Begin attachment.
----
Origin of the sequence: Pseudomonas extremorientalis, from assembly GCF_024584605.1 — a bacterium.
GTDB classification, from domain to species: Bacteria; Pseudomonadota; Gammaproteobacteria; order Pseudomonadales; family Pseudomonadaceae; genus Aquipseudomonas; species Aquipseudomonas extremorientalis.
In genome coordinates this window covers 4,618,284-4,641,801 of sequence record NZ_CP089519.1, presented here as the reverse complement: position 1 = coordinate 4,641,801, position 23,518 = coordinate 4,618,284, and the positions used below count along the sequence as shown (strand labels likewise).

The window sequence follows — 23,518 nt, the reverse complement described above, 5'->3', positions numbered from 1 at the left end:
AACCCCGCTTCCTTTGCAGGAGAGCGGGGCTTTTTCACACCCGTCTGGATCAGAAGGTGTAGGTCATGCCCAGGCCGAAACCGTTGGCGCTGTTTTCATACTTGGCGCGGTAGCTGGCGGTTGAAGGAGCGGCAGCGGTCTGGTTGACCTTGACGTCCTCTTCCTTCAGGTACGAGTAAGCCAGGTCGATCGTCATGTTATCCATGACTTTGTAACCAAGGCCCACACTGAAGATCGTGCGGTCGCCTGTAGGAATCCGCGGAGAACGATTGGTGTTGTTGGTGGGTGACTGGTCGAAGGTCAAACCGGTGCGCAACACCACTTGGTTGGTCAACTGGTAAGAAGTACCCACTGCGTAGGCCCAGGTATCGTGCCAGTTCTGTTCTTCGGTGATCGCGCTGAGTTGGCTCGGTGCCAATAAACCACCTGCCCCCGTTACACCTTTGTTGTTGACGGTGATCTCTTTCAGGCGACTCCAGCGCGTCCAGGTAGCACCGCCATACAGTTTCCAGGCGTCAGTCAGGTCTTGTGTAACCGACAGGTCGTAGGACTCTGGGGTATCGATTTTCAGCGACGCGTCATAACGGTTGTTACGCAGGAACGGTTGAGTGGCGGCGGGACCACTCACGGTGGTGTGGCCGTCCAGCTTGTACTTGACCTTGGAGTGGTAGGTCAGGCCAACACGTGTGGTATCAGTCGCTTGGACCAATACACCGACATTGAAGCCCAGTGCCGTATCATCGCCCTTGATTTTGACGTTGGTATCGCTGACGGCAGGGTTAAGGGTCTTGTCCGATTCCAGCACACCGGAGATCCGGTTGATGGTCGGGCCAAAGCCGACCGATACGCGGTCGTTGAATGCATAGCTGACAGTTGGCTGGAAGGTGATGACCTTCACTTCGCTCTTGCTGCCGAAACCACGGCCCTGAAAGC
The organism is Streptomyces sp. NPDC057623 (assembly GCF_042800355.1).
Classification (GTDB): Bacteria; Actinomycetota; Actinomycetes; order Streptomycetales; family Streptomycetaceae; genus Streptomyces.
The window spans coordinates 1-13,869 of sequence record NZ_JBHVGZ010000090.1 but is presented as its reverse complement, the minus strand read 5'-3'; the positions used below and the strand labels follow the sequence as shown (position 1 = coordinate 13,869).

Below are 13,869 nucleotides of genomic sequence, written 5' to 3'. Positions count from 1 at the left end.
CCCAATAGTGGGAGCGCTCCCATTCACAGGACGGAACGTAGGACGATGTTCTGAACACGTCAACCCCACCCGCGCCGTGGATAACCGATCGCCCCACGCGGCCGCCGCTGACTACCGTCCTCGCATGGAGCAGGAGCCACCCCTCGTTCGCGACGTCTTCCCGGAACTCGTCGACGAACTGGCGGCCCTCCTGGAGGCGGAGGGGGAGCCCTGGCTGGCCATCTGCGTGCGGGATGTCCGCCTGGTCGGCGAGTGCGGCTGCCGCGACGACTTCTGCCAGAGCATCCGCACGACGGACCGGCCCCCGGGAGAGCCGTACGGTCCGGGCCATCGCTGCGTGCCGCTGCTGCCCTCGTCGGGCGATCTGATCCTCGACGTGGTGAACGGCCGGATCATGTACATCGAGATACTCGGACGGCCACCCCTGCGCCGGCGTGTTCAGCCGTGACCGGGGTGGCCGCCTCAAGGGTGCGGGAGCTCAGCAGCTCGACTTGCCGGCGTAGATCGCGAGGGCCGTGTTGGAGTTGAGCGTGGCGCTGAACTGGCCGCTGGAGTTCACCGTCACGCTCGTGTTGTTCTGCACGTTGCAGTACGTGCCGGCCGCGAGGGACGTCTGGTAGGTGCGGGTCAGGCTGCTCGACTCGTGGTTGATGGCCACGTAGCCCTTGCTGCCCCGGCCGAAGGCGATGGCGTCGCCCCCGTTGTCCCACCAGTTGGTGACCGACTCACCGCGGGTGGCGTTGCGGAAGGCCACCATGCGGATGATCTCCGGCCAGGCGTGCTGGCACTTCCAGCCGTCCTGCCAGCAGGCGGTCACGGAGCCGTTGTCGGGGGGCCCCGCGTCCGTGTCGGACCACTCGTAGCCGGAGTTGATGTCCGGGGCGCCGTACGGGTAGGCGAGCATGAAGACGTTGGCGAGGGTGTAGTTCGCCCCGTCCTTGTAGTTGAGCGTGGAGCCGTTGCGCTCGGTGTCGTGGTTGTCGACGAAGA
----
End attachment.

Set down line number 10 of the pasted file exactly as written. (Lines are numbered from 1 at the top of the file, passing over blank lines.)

CCCAATAGTGGGAGCGCTCCCATTCACAGGACGGAACGTAGGACGATGTTCTGAACACGTCAACCCCACCCGCGCCGTGGATAACCGATCGCCCCACGCGGCCGCCGCTGACTACCGTCCTCGCATGGAGCAGGAGCCACCCCTCGTTCGCGACGTCTTCCCGGAACTCGTCGACGAACTGGCGGCCCTCCTGGAGGCGGAGGGGGAGCCCTGGCTGGCCATCTGCGTGCGGGATGTCCGCCTGGTCGGCGAGTGCGGCTGCCGCGACGACTTCTGCCAGAGCATCCGCACGACGGACCGGCCCCCGGGAGAGCCGTACGGTCCGGGCCATCGCTGCGTGCCGCTGCTGCCCTCGTCGGGCGATCTGATCCTCGACGTGGTGAACGGCCGGATCATGTACATCGAGATACTCGGACGGCCACCCCTGCGCCGGCGTGTTCAGCCGTGACCGGGGTGGCCGCCTCAAGGGTGCGGGAGCTCAGCAGCTCGACTTGCCGGCGTAGATCGCGAGGGCCGTGTTGGAGTTGAGCGTGGCGCTGAACTGGCCGCTGGAGTTCACCGTCACGCTCGTGTTGTTCTGCACGTTGCAGTACGTGCCGGCCGCGAGGGACGTCTGGTAGGTGCGGGTCAGGCTGCTCGACTCGTGGTTGATGGCCACGTAGCCCTTGCTGCCCCGGCCGAAGGCGATGGCGTCGCCCCCGTTGTCCCACCAGTTGGTGACCGACTCACCGCGGGTGGCGTTGCGGAAGGCCACCATGCGGATGATCTCCGGCCAGGCGTGCTGGCACTTCCAGCCGTCCTGCCAGCAGGCGGTCACGGAGCCGTTGTCGGGGGGCCCCGCGTCCGTGTCGGACCACTCGTAGCCGGAGTTGATGTCCGGGGCGCCGTACGGGTAGGCGAGCATGAAGACGTTGGCGAGGGTGTAGTTCGCCCCGTCCTTGTAGTTGAGCGTGGAGCCGTTGCGCTCGGTGTCGTGGTTGTCGACGAAGA